The Alamo will host a lecture Saturday on the Battle of Medina to commemorate the 205th anniversary of the deadliest battle ever fought on Texas soil.
About 1,000 rebels, mostly Tejano and Native Americans, were killed by the Spanish Royal Army in the battle, which unfolded somewhere south of San Antonio on Aug. 18, 1813. The battle ended the first Texas revolution, thwarting an independent republic that flew an emerald green flag, having declared independence four months earlier.
The Spanish forces included a young lieutenant, Antonio López de Santa Anna, who would become the Mexican president and generalísimo best known in Texas history for ordering a predawn assault on the Alamo on March 6, 1836. Although many have speculated that the site of the main engagement of the moving battle was in southern Bexar or northern Atascosa County, a specific location has not been archaeologically confirmed.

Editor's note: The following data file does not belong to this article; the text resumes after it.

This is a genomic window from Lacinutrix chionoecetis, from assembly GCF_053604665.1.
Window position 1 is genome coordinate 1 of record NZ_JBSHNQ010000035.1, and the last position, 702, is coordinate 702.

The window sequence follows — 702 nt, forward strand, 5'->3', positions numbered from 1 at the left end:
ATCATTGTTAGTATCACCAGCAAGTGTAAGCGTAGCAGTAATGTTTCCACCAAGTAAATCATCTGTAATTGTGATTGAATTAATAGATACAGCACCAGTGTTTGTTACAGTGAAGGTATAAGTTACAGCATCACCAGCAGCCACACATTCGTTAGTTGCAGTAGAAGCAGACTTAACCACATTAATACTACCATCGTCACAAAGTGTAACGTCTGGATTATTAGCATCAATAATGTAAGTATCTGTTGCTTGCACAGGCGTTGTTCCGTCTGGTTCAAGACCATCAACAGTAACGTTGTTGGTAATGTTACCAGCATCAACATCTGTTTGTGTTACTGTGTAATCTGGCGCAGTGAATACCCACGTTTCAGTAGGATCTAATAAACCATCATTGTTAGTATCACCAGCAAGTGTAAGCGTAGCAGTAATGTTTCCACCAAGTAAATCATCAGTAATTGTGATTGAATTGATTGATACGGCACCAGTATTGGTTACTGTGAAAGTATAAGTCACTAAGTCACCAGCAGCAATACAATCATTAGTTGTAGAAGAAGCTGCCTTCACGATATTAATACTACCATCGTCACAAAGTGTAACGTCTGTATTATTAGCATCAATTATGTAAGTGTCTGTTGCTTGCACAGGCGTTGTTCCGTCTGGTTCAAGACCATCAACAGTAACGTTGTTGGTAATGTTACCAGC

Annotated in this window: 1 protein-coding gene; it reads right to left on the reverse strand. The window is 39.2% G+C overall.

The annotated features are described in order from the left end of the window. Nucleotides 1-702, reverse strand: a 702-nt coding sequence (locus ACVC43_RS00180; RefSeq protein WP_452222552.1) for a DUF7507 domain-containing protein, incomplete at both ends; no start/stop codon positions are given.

Saturday’s lecture by Alamo Historian Bruce Winders is set to begin at noon in Alamo Hall, at the rear, southeast corner of the Alamo complex. The event is free.
Scott Huddleston is a staff writer in the San Antonio and Bexar County area. Read him on our free site, mySA.com, and on our subscriber site, ExpressNews.com. | email@example.com | Twitter: @shuddlestonSA